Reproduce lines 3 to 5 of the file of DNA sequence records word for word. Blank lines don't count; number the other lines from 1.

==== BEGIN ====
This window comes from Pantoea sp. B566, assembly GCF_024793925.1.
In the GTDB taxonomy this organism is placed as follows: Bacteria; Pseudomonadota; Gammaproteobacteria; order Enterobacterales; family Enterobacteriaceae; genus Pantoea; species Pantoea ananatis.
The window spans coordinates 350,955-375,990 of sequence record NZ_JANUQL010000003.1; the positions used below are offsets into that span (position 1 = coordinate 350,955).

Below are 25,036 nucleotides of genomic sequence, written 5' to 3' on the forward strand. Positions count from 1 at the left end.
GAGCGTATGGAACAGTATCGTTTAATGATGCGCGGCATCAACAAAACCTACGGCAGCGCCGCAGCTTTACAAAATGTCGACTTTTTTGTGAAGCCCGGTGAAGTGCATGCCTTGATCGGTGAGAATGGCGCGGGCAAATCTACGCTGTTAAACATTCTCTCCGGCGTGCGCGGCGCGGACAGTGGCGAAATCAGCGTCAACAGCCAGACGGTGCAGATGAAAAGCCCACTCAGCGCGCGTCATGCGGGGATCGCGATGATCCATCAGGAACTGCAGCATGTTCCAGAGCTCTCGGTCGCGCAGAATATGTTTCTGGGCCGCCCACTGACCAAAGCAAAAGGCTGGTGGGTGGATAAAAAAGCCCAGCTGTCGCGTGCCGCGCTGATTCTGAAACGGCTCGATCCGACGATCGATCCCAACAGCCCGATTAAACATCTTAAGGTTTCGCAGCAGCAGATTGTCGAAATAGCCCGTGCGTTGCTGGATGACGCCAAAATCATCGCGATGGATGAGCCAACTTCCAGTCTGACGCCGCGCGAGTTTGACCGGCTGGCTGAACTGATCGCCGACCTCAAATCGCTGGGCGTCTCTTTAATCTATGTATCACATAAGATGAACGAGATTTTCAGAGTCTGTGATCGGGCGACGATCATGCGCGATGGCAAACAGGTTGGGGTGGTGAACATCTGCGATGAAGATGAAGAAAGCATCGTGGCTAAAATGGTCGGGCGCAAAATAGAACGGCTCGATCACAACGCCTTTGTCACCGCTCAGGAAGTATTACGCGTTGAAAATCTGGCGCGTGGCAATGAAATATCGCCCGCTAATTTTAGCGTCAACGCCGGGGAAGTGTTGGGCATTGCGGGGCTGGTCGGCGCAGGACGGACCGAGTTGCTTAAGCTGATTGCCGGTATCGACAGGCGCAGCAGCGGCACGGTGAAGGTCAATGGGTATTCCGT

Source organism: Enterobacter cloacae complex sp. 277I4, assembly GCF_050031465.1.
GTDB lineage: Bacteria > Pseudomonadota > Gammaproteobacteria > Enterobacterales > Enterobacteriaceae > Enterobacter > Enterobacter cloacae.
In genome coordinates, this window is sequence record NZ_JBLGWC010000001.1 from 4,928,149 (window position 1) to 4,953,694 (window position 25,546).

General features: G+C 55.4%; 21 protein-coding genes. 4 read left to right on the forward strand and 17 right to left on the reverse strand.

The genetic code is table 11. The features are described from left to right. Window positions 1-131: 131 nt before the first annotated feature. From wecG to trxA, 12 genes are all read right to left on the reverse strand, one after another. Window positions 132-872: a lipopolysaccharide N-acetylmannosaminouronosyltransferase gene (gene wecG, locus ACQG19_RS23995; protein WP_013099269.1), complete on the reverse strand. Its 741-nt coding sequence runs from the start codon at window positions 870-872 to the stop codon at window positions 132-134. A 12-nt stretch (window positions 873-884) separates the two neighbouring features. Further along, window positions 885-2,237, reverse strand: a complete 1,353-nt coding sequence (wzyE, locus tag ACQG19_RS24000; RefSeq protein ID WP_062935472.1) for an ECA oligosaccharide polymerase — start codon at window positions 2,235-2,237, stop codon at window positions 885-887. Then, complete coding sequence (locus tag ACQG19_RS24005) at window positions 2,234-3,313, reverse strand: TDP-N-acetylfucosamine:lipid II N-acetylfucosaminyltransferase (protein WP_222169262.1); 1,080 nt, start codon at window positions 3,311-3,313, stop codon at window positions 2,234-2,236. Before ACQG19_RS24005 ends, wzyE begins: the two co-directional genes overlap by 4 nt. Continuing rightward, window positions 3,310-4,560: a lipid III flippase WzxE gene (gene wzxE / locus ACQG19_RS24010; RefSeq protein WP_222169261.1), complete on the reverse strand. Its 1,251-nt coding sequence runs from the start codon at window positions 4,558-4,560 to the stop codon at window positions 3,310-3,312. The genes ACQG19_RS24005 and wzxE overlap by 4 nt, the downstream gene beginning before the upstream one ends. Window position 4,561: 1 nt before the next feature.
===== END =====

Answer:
The window spans coordinates 350,955-375,990 of sequence record NZ_JANUQL010000003.1; the positions used below are offsets into that span (position 1 = coordinate 350,955).

Below are 25,036 nucleotides of genomic sequence, written 5' to 3' on the forward strand. Positions count from 1 at the left end.
GAGCGTATGGAACAGTATCGTTTAATGATGCGCGGCATCAACAAAACCTACGGCAGCGCCGCAGCTTTACAAAATGTCGACTTTTTTGTGAAGCCCGGTGAAGTGCATGCCTTGATCGGTGAGAATGGCGCGGGCAAATCTACGCTGTTAAACATTCTCTCCGGCGTGCGCGGCGCGGACAGTGGCGAAATCAGCGTCAACAGCCAGACGGTGCAGATGAAAAGCCCACTCAGCGCGCGTCATGCGGGGATCGCGATGATCCATCAGGAACTGCAGCATGTTCCAGAGCTCTCGGTCGCGCAGAATATGTTTCTGGGCCGCCCACTGACCAAAGCAAAAGGCTGGTGGGTGGATAAAAAAGCCCAGCTGTCGCGTGCCGCGCTGATTCTGAAACGGCTCGATCCGACGATCGATCCCAACAGCCCGATTAAACATCTTAAGGTTTCGCAGCAGCAGATTGTCGAAATAGCCCGTGCGTTGCTGGATGACGCCAAAATCATCGCGATGGATGAGCCAACTTCCAGTCTGACGCCGCGCGAGTTTGACCGGCTGGCTGAACTGATCGCCGACCTCAAATCGCTGGGCGTCTCTTTAATCTATGTATCACATAAGATGAACGAGATTTTCAGAGTCTGTGATCGGGCGACGATCATGCGCGATGGCAAACAGGTTGGGGTGGTGAACATCTGCGATGAAGATGAAGAAAGCATCGTGGCTAAAATGGTCGGGCGCAAAATAGAACGGCTCGATCACAACGCCTTTGTCACCGCTCAGGAAGTATTACGCGTTGAAAATCTGGCGCGTGGCAATGAAATATCGCCCGCTAATTTTAGCGTCAACGCCGGGGAAGTGTTGGGCATTGCGGGGCTGGTCGGCGCAGGACGGACCGAGTTGCTTAAGCTGATTGCCGGTATCGACAGGCGCAGCAGCGGCACGGTGAAGGTCAATGGGTATTCCGT